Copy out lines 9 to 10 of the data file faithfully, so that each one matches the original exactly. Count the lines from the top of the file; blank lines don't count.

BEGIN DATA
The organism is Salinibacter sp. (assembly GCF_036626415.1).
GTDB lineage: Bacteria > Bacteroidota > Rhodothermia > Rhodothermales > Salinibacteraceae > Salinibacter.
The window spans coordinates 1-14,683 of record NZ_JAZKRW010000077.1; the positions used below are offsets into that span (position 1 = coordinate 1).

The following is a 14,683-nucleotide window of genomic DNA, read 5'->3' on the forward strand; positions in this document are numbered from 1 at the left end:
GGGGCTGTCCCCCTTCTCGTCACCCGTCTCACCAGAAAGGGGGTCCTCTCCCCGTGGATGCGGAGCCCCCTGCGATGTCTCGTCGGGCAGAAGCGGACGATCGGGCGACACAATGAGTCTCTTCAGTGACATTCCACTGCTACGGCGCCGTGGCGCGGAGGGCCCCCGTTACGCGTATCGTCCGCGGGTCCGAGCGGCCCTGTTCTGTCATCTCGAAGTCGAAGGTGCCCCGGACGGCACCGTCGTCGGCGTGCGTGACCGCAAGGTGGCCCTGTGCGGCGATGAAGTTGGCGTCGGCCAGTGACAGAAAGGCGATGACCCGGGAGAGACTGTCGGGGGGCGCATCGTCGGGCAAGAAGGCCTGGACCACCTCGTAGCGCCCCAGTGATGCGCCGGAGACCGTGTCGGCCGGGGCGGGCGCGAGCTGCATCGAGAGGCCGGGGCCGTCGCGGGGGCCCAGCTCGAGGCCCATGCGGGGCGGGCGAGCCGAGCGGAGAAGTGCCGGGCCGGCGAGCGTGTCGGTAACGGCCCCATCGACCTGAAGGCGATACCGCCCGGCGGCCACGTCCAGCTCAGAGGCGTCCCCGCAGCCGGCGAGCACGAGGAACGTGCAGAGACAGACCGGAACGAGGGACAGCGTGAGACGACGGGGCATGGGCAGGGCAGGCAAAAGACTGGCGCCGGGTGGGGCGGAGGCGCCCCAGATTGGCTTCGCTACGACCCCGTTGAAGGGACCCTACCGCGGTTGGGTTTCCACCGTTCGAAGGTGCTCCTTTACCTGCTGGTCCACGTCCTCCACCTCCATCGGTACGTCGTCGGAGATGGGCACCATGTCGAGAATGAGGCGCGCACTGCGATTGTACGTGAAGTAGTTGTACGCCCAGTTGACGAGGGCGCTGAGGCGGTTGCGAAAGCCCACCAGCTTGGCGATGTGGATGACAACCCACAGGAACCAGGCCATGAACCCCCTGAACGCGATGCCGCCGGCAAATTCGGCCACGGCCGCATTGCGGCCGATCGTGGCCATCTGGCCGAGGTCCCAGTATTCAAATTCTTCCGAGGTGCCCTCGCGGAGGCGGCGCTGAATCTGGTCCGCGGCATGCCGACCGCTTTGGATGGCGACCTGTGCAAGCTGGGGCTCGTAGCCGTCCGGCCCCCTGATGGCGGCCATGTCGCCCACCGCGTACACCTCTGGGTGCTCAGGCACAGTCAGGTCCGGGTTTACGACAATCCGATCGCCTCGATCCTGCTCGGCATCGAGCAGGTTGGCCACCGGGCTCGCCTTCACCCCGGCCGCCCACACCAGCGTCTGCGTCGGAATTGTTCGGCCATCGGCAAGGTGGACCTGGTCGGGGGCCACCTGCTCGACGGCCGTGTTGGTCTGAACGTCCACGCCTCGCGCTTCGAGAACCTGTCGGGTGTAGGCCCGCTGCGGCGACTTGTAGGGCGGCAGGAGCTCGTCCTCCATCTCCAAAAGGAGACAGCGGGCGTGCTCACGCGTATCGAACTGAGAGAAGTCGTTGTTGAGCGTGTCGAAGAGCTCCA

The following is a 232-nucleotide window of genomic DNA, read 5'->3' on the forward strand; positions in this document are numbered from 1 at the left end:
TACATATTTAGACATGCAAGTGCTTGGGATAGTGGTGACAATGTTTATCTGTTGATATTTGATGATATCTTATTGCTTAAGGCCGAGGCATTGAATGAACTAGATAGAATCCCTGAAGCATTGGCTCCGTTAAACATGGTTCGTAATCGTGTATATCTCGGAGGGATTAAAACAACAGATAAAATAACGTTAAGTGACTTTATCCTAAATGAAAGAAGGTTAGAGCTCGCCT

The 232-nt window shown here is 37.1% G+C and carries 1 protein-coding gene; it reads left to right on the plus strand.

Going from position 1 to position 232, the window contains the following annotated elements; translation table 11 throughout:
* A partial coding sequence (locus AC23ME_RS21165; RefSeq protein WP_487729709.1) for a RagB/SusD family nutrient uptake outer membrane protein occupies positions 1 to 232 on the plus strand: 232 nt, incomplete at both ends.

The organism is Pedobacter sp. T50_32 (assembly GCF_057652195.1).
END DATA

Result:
Going from position 1 to position 232, the window contains the following annotated elements; translation table 11 throughout:
* A partial coding sequence (locus AC23ME_RS21165; RefSeq protein WP_487729709.1) for a RagB/SusD family nutrient uptake outer membrane protein occupies positions 1 to 232 on the plus strand: 232 nt, incomplete at both ends.